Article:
Human Rights Watch


Increasing violence and threats raise concerns about 2012 elections.

Call for April 17: International Day of Peasant Struggle

La Via Campesina


(Jakarta, 2 March 2012) April 17 is the International Day of Peasant Struggle, commemorating the massacre of 19 peasants struggling for land and justice in Brazil in 1996. Every year on that day actions take place around the world in defence of peasants and small-scale farmers struggling for their rights.

Actions planned for 17 April 2012

Initiated by the small-scale farmers'Alliance ‘Stop land grabbing’

La Via Campesina


The first objective is to make the hands-on struggle led by small-scale farmers’ organisations and/or local groups, supported by other organisations, partners, allies, visible.

Launch of Greenwash Gold 2012 Campaign

London Mining Network


Monday 16 April, 7 - 9pm, Amnesty International UK Human Rights Action Centre, 17-25 New Inn Yard, London EC2A 3EA.


Remembering Adrienne Rich

Benjamin Doherty


She is one of the most influential poets of the late 20th century.

Mama’s song

Akwasi Aidoo


March 29 was a sad day... We lost Adrienne Rich, one of the most inspiring poets we were blessed with. She gave our dreams a soul called social justice.

Books & arts

China and Angola: A marriage of convenience?

Marcus Power and Ana Cristina Alves (eds)


© Pambazuka Press
The first book to focus on China’s involvement in Angola presents perspectives from both countries.

Podcast on 'African Awakenings' book launch


This is a podcast prepared by Mbonisi Zikhali based on the launch of the African Awakenings book that we held last night in Ottawa hosted by Octopus Books, Inter Pares, Carlton University and Friends of Pambazuka.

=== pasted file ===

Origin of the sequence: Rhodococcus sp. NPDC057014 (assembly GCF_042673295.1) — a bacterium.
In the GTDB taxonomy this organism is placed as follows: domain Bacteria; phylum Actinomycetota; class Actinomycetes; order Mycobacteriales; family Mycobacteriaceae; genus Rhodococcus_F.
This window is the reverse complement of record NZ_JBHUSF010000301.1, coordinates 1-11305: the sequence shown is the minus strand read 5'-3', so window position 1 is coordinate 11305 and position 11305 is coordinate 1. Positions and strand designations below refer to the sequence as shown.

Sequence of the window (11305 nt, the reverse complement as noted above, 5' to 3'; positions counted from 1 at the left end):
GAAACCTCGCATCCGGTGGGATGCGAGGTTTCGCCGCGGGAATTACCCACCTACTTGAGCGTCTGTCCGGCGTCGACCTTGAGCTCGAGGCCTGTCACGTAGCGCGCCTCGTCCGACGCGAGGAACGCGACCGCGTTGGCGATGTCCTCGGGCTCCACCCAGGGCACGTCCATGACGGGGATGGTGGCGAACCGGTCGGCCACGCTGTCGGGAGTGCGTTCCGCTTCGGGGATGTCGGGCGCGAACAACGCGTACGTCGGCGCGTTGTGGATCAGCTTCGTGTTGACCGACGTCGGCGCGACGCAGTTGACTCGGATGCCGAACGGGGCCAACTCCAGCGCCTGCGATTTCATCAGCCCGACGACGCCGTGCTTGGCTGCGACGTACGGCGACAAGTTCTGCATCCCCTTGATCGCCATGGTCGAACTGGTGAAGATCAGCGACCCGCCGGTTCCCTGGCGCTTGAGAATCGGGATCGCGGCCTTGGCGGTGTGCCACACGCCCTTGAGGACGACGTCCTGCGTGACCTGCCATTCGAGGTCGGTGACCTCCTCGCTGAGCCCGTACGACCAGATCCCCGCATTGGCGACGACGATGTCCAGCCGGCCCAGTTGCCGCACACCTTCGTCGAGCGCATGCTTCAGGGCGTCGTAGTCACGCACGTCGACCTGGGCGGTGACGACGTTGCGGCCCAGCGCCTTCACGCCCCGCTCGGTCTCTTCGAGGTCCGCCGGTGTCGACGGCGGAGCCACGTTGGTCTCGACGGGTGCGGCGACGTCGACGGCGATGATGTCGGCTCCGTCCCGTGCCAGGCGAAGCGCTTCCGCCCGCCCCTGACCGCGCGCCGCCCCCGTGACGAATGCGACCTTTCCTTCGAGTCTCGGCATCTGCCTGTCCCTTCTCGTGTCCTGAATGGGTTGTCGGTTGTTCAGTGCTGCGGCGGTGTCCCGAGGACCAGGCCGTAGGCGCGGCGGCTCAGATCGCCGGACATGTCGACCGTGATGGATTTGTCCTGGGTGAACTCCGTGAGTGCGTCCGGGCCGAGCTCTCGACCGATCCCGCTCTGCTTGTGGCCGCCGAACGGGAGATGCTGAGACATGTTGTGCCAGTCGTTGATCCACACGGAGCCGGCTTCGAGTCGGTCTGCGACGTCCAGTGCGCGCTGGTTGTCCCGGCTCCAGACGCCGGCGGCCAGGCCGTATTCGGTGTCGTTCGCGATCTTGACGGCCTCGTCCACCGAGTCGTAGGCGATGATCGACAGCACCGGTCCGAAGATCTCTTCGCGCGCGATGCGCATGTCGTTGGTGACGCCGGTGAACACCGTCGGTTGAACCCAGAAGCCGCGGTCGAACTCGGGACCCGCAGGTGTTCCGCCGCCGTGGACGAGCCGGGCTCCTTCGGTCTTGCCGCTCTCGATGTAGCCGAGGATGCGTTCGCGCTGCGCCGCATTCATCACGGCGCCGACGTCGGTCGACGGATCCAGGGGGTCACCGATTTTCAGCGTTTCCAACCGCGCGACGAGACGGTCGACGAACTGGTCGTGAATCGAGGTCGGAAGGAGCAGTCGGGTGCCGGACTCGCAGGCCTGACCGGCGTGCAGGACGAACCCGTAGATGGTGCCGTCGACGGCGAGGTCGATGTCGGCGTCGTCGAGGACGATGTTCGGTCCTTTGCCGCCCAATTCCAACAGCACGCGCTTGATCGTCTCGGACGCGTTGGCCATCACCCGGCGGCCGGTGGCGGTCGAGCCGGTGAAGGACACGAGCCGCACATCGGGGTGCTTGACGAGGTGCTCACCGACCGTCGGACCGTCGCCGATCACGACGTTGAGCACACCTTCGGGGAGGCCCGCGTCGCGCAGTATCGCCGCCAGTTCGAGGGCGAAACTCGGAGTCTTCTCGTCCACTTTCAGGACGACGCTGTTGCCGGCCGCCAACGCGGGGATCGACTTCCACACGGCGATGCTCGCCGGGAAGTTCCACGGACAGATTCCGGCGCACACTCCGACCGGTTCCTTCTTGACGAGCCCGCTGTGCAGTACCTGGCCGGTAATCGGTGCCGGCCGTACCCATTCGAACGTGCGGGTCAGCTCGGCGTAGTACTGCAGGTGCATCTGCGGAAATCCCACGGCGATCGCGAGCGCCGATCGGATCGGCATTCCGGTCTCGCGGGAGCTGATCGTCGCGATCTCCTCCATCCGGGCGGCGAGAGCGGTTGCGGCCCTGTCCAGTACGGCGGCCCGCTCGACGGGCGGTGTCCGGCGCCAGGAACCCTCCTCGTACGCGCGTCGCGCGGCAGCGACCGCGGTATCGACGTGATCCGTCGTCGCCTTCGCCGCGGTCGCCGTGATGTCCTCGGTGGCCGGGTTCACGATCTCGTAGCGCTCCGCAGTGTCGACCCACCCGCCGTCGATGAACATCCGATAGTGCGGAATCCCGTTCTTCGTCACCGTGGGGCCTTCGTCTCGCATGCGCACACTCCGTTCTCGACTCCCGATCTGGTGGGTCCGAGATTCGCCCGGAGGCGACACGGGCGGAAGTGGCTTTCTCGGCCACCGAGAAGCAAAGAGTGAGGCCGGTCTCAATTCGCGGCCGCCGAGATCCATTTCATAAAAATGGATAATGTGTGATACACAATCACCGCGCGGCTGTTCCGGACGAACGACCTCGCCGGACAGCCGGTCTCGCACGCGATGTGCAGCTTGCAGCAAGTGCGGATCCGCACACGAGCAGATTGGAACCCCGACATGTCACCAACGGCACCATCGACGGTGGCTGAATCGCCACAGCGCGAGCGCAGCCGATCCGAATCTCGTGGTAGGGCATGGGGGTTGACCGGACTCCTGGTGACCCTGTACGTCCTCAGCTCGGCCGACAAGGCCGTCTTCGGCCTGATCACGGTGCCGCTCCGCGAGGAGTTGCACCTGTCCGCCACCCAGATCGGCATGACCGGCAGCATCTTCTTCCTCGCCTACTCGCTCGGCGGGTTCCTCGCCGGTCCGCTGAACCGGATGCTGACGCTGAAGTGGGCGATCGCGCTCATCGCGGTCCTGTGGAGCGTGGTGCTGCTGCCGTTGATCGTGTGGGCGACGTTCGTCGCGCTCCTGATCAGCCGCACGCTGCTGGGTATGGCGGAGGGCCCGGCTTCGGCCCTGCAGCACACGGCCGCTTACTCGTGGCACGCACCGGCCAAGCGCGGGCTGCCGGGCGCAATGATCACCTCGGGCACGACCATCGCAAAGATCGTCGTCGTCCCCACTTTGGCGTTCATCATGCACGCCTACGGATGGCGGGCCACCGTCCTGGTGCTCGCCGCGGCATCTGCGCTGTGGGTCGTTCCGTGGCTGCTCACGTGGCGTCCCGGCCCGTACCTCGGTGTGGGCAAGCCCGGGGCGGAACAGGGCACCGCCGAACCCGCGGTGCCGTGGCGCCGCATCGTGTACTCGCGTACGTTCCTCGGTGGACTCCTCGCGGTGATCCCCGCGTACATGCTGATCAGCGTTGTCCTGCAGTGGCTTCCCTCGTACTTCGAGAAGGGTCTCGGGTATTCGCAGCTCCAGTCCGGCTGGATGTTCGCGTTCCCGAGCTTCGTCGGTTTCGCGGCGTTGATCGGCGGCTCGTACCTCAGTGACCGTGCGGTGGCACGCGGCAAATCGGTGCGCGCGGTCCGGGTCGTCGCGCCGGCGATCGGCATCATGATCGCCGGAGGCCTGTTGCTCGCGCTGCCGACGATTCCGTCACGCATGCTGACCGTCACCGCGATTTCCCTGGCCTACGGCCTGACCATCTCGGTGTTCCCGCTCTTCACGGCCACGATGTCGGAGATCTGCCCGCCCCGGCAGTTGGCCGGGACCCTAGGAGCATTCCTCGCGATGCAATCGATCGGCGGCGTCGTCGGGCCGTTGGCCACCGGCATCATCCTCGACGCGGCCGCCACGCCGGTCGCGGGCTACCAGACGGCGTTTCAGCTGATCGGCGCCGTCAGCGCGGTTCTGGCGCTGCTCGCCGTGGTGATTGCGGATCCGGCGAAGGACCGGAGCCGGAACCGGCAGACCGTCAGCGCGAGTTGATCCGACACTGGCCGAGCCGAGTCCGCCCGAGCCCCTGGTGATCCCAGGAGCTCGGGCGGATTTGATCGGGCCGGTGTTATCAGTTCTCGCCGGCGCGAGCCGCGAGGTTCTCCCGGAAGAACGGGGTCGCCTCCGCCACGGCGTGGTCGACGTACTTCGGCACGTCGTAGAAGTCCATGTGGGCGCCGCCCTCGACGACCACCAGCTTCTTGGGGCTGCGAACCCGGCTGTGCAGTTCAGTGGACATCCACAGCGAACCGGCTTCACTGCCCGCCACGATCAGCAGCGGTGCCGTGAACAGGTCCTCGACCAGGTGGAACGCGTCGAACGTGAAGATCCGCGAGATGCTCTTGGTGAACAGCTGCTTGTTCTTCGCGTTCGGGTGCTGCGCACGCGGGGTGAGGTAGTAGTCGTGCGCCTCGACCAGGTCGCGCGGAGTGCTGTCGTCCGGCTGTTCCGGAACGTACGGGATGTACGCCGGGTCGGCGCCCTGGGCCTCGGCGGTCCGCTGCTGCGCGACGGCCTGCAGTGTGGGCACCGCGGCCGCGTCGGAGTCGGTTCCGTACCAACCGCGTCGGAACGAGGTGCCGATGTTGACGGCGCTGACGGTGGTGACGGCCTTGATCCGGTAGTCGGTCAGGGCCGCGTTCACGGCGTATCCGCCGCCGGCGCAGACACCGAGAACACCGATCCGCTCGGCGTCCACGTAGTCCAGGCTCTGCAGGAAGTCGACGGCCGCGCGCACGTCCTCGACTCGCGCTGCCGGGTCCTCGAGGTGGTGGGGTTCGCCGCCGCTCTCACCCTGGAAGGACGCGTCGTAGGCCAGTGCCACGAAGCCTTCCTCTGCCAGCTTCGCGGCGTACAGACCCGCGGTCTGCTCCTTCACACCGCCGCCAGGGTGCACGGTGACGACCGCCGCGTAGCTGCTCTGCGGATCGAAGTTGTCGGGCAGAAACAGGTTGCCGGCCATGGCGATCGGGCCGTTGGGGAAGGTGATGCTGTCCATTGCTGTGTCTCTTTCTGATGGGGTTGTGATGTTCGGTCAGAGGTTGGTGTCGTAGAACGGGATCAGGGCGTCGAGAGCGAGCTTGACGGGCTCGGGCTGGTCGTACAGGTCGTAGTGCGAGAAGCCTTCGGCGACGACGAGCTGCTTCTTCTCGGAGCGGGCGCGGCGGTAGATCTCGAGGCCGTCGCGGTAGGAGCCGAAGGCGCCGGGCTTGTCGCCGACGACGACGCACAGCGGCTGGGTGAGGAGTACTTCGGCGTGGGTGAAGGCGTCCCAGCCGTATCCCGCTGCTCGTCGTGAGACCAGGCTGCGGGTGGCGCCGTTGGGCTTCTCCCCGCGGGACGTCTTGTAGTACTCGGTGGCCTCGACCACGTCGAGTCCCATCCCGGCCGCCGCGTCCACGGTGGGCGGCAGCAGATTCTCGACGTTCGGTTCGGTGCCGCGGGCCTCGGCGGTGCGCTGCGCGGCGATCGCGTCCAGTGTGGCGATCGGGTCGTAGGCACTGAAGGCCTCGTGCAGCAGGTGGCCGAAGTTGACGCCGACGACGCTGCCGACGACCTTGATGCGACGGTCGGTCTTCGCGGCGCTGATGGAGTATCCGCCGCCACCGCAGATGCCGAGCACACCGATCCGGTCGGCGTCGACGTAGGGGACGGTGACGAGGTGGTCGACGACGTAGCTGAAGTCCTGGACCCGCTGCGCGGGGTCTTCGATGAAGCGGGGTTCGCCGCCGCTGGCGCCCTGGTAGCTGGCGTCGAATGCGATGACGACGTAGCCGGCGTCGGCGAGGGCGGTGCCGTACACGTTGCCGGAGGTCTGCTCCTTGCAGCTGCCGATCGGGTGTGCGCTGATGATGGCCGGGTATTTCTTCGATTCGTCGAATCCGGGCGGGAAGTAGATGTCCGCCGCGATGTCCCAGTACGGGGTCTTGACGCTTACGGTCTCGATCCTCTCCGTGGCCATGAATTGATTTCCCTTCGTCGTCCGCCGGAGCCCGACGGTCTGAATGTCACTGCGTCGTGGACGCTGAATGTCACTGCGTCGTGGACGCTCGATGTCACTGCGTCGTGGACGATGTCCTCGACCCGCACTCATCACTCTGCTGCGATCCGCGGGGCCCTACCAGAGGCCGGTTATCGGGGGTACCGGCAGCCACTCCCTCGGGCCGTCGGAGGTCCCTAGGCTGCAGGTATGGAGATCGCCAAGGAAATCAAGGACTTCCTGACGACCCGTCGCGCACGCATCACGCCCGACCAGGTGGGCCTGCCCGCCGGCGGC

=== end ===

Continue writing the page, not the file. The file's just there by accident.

Letters & Opinions

South Africa: On Hellen Zille’s comments

Statement by the Mandela Park Backyarders


Zille's comments brought back memories of the Afro-phobic attacks of 2008; but this time, invoking such phobia between people already living in South Africa.

Letter to the editors of Amandla!

John S. Saul


The real question worth arguing about soberly is: Does the ANC (or the SACP for that matter) have the capacity to right itself and become a real instrument of genuine liberation of the South African people in the post-apartheid period?

Re: A fresh look at Malcolm X

Mboya Ogutu


I suppose, there is no time even an excellent work will please all "stake-holders".

For someone with the stature of Malcom X, time and space will continue unfurling a myriad intepretations on his life.

He is, as Marable says a part of the Black Aesthetic in America.

To us in the Motherland, Malcom X represents our hope and idea of freedom and dignity for the diaspora Africans.

What Marable has revealed is an extremely complex, protean and fearless African with a special love for his people.He was a man always learning.

Although some aspects of Malcom's life, as revealed in the book are somewhat disconcerting, one is left with a humbling thought that Marable points out:

His fiery and incisive oratory and telling truth to power was a marvel and extremely important during his time.

I find Marable's coverage of Malcom objectively respectful without subservience or sheer myth-making. Malcom X still comes out as an awe-inspiring Afrikan man. Period

Let’s not joke with the emotive land question.

Cheruiyot Collins


The key issues around past historical injustices and gender perspectives must be at the center of the land question for it to make meaning in Kenya’s national development discourse.

African Writers’ Corner

We are watching you

Benedict Wachira


We were not there when you enslaved our forefathers
We were not there when you showed us your brutality through colonisation
We were not there when you forcefully stole our resources

We know what you did to Kimathi, Kwame, Lumumba, Modibo, Barka, Samora,
Sankara, Hani and all those who opposed your interests on our continent
But that was in the past

Today we were born, we have grown and we are watching you
We are watching you as you continue plundering the Congo
We are watching you as you steal our minerals through force when corruption